KUALA LUMPUR: The government is still carrying out a study on the Sedition Act 1948 to ensure that offences against the royal institution, races and religions (3Rs) are maintained, if it is repealed.
Deputy Home Minister Datuk Mohd Azis Jamman said this could be done by including them in existing laws such as the Penal Code or enacting a new law if necessary.
“This is to ensure that there would be no loopholes, should the Sedition Act 1948 be repealed,” he said in response to a question by Datuk Halimah Mohamed Sadique (BN-Kota Tinggi) at the Dewan Rakyat, here, today.
Mohd Azis added his ministry would conduct more public awareness programmes and carry out studies to enhance existing laws.
According to him, despite efforts by the ministry, there were those who were adamant in causing disorder, especially in regards to religion, race and the royal institution.
“The government will not compromise in matters involving sensitive issues, especially the spread of information that could disrupt the harmony between the various races and religions in the country."
On cases involving religious insults on social media, Azis said a total of 34 cases were reported this year. Three perpetrators have been punished, six undergoing trial, nine cases being reviewed by the Attorney-General’s Chambers, four being investigated by the police and 12 were classified as No Further Action (NFA), he added.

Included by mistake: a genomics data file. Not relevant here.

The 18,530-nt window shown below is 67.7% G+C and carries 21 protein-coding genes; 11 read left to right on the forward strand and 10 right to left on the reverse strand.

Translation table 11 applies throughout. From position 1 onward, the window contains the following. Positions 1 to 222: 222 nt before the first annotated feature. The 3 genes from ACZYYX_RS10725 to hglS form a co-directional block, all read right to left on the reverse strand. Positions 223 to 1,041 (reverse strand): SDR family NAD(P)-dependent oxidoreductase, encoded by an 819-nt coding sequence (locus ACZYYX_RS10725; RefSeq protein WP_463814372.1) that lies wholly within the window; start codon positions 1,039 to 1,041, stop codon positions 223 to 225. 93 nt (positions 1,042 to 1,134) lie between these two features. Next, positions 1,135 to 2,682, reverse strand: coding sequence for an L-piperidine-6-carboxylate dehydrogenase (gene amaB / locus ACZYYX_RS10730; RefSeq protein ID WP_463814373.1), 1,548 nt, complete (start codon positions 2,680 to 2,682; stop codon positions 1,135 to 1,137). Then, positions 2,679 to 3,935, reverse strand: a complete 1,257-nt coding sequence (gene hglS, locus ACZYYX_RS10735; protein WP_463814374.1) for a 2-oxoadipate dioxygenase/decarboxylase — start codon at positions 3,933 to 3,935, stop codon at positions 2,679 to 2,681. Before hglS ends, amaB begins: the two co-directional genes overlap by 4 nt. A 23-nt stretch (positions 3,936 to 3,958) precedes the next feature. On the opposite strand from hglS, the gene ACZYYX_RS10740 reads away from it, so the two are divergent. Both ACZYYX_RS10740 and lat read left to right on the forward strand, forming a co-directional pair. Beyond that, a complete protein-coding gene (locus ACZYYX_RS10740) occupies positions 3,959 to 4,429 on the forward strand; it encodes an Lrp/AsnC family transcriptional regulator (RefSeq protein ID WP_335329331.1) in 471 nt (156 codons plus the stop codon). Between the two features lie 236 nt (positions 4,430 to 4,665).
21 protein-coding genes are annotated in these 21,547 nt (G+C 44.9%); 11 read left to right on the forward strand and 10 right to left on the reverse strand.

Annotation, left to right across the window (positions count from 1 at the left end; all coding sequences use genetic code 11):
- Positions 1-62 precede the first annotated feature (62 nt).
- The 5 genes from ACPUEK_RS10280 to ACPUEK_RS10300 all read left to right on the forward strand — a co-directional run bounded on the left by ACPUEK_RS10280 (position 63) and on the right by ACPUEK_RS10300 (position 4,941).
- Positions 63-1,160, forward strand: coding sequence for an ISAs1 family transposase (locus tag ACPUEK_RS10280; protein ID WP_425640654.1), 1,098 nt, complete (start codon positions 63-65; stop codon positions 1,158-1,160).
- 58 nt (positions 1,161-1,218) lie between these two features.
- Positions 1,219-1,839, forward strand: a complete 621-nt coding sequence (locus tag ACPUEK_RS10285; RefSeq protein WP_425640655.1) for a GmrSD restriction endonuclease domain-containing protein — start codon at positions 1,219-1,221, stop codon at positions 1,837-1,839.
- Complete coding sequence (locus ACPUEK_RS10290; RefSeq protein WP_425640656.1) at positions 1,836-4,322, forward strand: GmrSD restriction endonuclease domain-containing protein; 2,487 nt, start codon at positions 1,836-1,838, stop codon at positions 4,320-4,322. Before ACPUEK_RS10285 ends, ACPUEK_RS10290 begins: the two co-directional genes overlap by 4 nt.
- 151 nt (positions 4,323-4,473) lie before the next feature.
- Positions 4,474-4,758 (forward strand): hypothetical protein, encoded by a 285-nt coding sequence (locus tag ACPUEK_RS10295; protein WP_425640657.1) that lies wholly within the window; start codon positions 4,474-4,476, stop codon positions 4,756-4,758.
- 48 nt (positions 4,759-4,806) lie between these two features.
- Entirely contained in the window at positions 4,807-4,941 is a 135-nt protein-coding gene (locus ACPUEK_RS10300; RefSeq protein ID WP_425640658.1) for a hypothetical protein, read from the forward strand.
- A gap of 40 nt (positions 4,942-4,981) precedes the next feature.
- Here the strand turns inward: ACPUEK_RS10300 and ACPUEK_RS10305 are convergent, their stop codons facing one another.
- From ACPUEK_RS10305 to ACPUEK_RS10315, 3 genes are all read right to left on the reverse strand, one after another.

Addressing a separate question by the Kota Tinggi MP, Azis said there were 32 cases related to insults against the royal institution and 30 racial remarks reported this year.
He added the task force established by the police would work closely with other agencies including banks, telecommunication companies, Malaysian Communications and Multimedia Commission (MCMC), as well as foreign firms including social media platform operators Google and Facebook, to tackle the problem.
To a supplementary question by Datuk Johari Abdul (PH-PKR-Sungai Petani), Mohd Azis said currently there are no plans to set up a special court to handle social media abuse-related cases.
“The situation is still manageable and we have sufficient SOPs (standard operating procedures) to tackle the problem. But, we are open to that idea, ” he added.